Yes, “mistreated.”  And that’s putting it mildly.  (Just review the deficiencies and malpractices detailed in the state inspectors’ report.)  As queen for a (work)day, with power to say how the shelter will be run, I would convene all shelter employees and volunteers and do the following:  
1 -- acquaint them with the “Five Freedoms”  -- which “speak to the fundamental needs of animals that remain constant regardless of setting,” according to the Assn. of Shelter Veterinarians.  Therefore, animal shelters are one setting where the Five Freedoms should be known and observed.

2 -- acquaint them with the state health department’s annual I & D (Intake and Disposition) survey, with specifics about animals entering a shelter and what happens to each one, provided by shelter reps.

It should be noted that in the 2014 edition of this survey, HTAS reported killing a horrifying number of animals, especially cats.  (While 52 dogs (14%) were killed that year, 302, or 42% of the 716 cats admitted to the shelter were killed during the same period.)  Apparently, today's numbers have not significantly dropped.  

The I & D survey lists all responding shelters by county, so it’s painfully easy to see how Hamilton Twp. figures compared with other county shelters -- and then to wonder how those sickening high numbers were reached.

Buster      (file pic) 
Were strays killed if not claimed and/or killed before the seven-day hold period ended?  Were feral, or community, cats killed because they were feral, or community, cats?  How about animals needing medical attention; were they killed instead? 

These days, more and more animal shelters concentrate on “live releases,” instead of animals euthanized, and subscribe to a no-kill philosophy. Has Hamilton Twp. heard of either concept?  And if Y, why do they seem to have been ignored?  Who took the animal shelter in a different -- cruel and inhumane -- direction?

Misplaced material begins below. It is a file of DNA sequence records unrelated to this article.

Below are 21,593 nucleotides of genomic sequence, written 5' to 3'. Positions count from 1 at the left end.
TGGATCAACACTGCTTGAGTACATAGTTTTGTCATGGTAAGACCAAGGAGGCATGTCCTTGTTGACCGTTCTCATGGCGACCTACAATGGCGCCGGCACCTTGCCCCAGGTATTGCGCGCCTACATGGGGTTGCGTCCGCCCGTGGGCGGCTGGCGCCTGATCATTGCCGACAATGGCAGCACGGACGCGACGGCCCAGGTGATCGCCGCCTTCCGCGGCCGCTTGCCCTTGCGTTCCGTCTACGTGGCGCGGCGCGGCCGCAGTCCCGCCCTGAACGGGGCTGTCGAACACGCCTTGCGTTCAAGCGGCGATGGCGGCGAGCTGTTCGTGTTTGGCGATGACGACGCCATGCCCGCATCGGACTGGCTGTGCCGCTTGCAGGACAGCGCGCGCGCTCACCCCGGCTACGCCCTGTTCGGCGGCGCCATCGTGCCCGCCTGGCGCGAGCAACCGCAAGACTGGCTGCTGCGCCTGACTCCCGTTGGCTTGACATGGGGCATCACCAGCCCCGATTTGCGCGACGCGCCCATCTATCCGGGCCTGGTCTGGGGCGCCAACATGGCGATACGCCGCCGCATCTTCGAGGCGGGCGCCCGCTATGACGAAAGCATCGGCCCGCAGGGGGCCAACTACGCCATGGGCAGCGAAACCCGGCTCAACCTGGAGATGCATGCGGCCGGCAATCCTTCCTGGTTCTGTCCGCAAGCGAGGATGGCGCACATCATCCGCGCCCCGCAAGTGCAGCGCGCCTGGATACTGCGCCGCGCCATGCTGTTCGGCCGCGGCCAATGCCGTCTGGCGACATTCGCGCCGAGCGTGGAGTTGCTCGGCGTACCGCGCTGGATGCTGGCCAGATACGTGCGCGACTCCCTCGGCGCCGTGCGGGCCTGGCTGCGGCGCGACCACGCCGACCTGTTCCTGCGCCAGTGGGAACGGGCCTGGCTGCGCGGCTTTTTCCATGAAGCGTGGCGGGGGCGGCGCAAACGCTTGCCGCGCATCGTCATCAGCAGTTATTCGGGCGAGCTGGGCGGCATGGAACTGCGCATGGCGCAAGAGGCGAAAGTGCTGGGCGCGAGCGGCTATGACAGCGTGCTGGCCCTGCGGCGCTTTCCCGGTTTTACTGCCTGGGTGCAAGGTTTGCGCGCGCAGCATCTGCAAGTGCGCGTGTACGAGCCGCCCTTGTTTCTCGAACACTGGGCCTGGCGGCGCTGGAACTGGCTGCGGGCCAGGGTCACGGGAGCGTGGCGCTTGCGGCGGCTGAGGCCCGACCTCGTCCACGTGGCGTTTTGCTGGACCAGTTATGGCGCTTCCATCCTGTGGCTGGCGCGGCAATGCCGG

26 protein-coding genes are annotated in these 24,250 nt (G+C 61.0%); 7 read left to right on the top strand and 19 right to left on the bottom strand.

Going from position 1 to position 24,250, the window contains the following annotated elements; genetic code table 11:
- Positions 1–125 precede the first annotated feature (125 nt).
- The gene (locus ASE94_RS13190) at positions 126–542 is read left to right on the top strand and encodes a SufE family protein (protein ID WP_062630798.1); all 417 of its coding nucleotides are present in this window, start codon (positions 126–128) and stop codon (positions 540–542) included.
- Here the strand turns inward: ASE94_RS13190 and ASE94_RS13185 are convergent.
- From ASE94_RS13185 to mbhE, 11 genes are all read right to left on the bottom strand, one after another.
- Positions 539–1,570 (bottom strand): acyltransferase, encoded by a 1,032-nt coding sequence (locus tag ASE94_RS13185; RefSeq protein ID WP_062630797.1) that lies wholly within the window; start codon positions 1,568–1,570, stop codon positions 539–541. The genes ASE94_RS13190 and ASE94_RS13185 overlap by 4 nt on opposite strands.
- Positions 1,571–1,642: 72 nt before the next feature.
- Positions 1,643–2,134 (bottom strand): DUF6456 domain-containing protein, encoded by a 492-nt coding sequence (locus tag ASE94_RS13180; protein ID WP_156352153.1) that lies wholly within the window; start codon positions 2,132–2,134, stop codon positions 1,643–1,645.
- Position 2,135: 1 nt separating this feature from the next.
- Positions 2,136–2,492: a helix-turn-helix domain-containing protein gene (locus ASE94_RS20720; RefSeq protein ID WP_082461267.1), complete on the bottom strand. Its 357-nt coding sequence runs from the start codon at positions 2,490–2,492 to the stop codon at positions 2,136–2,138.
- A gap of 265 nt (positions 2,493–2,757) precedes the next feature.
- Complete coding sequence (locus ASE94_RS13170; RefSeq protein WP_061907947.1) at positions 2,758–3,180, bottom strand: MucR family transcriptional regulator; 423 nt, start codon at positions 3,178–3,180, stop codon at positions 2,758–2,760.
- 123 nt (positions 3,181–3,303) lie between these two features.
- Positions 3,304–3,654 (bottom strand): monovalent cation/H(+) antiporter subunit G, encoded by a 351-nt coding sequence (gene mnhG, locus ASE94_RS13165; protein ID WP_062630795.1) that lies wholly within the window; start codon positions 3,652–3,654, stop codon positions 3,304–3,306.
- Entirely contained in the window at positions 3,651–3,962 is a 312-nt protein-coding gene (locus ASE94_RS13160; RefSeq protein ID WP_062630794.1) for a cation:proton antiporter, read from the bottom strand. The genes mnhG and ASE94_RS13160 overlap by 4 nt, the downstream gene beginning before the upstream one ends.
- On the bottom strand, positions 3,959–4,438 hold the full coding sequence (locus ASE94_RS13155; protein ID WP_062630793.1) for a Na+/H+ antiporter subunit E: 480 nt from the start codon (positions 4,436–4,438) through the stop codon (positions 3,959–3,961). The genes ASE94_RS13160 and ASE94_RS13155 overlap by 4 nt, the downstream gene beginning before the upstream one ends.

3 -- moderate a presentation on Trap-Neuter-Return (TNR) by the Animal Protection League of NJ (http://aplnj.org/feral-cat-advocacy/), the statewide organization that has advocated for animals for 35 years.  Its Project TNR is New Jersey’s central resource for information on community cats and Trap-Neuter-Return.

4 -- acquaint them with the detailed and definitive “Guidelines for Standards of Care in Animal Shelters” produced in 2010 by the Association of Shelter Veterinarians for both shelter facilities and care of shelter animals.

5 -- plan for the immediate future: (a) assure that anyone in a supervisory position at HTAS has preparatory training for that role; (b) establish dates for training on evaluating staff and volunteer  job performance; (c) list short-  and longer-range changes to be made, with completion dates.  

                                   Catster pic
Everything outlined here so far is a new and apparently needed kind of “brainwashing” at HTAS.  What?  You say all this can’t be done in a day?   You’re right of course.  I can hope only that others, with their own strong commitment to the animals there, will pick up where I leave off after my day as Queen.  

I’ll be back after Labor Day weekend, but meanwhile, readers, please keep up with media coverage of the shelter, write letters to the editor and/or talk up the suggestions here.  Make sure the Hamilton Twp. council members who first voiced concern about the shelter know about these options and resources.


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Sunday, August 19, 2018

Hide & seek governor jeopardizes our black bears

                                                                                                       APLNJ pic
One thing’s sure: Governor Phil Murphy is not out on the hustings, meeting and greeting, at least as far as some people are concerned.  Those people would be the numerous animal activists and organizations after him to keep his campaign pledge to stop New Jersey’s bear hunts.